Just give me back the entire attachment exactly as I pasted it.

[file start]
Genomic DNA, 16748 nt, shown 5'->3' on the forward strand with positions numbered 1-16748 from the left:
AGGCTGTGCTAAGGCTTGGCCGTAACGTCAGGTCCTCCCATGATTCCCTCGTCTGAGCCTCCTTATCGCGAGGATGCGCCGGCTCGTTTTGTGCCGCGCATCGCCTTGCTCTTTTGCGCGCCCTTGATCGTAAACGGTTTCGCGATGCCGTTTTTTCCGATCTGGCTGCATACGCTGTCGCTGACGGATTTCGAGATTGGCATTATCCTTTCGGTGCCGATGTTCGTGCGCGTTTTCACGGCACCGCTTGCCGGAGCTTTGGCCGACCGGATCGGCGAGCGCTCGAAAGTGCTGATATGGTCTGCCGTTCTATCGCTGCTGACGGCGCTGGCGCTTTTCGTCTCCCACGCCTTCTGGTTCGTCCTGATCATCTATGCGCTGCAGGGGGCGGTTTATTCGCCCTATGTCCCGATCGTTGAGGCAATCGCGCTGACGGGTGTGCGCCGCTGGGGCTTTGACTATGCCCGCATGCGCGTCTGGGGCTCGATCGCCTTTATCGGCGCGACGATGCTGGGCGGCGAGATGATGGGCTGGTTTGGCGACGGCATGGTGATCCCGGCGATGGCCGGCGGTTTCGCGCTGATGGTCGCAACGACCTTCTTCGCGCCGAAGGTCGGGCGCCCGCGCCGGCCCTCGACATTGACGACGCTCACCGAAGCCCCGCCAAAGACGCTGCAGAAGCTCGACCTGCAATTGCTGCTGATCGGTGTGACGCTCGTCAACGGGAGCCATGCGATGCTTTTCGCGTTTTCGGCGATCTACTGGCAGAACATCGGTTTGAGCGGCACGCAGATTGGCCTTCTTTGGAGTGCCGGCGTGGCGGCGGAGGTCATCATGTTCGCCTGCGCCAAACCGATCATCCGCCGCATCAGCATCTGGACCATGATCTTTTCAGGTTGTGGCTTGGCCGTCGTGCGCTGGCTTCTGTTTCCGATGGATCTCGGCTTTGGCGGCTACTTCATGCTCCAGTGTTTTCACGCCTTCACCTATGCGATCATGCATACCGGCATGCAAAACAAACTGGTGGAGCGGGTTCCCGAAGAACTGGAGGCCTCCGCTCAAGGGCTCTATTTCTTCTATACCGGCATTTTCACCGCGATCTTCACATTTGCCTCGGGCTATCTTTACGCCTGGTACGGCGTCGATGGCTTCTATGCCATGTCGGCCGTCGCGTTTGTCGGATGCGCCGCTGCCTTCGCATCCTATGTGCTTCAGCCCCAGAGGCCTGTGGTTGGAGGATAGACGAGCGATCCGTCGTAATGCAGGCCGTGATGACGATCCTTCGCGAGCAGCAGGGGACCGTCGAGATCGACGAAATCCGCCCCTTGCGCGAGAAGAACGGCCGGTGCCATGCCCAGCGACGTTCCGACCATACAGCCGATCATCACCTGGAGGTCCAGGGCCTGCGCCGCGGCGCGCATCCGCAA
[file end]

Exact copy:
Genomic DNA, 16748 nt, shown 5'->3' on the forward strand with positions numbered 1-16748 from the left:
AGGCTGTGCTAAGGCTTGGCCGTAACGTCAGGTCCTCCCATGATTCCCTCGTCTGAGCCTCCTTATCGCGAGGATGCGCCGGCTCGTTTTGTGCCGCGCATCGCCTTGCTCTTTTGCGCGCCCTTGATCGTAAACGGTTTCGCGATGCCGTTTTTTCCGATCTGGCTGCATACGCTGTCGCTGACGGATTTCGAGATTGGCATTATCCTTTCGGTGCCGATGTTCGTGCGCGTTTTCACGGCACCGCTTGCCGGAGCTTTGGCCGACCGGATCGGCGAGCGCTCGAAAGTGCTGATATGGTCTGCCGTTCTATCGCTGCTGACGGCGCTGGCGCTTTTCGTCTCCCACGCCTTCTGGTTCGTCCTGATCATCTATGCGCTGCAGGGGGCGGTTTATTCGCCCTATGTCCCGATCGTTGAGGCAATCGCGCTGACGGGTGTGCGCCGCTGGGGCTTTGACTATGCCCGCATGCGCGTCTGGGGCTCGATCGCCTTTATCGGCGCGACGATGCTGGGCGGCGAGATGATGGGCTGGTTTGGCGACGGCATGGTGATCCCGGCGATGGCCGGCGGTTTCGCGCTGATGGTCGCAACGACCTTCTTCGCGCCGAAGGTCGGGCGCCCGCGCCGGCCCTCGACATTGACGACGCTCACCGAAGCCCCGCCAAAGACGCTGCAGAAGCTCGACCTGCAATTGCTGCTGATCGGTGTGACGCTCGTCAACGGGAGCCATGCGATGCTTTTCGCGTTTTCGGCGATCTACTGGCAGAACATCGGTTTGAGCGGCACGCAGATTGGCCTTCTTTGGAGTGCCGGCGTGGCGGCGGAGGTCATCATGTTCGCCTGCGCCAAACCGATCATCCGCCGCATCAGCATCTGGACCATGATCTTTTCAGGTTGTGGCTTGGCCGTCGTGCGCTGGCTTCTGTTTCCGATGGATCTCGGCTTTGGCGGCTACTTCATGCTCCAGTGTTTTCACGCCTTCACCTATGCGATCATGCATACCGGCATGCAAAACAAACTGGTGGAGCGGGTTCCCGAAGAACTGGAGGCCTCCGCTCAAGGGCTCTATTTCTTCTATACCGGCATTTTCACCGCGATCTTCACATTTGCCTCGGGCTATCTTTACGCCTGGTACGGCGTCGATGGCTTCTATGCCATGTCGGCCGTCGCGTTTGTCGGATGCGCCGCTGCCTTCGCATCCTATGTGCTTCAGCCCCAGAGGCCTGTGGTTGGAGGATAGACGAGCGATCCGTCGTAATGCAGGCCGTGATGACGATCCTTCGCGAGCAGCAGGGGACCGTCGAGATCGACGAAATCCGCCCCTTGCGCGAGAAGAACGGCCGGTGCCATGCCCAGCGACGTTCCGACCATACAGCCGATCATCACCTGGAGGTCCAGGGCCTGCGCCGCGGCGCGCATCCGCAA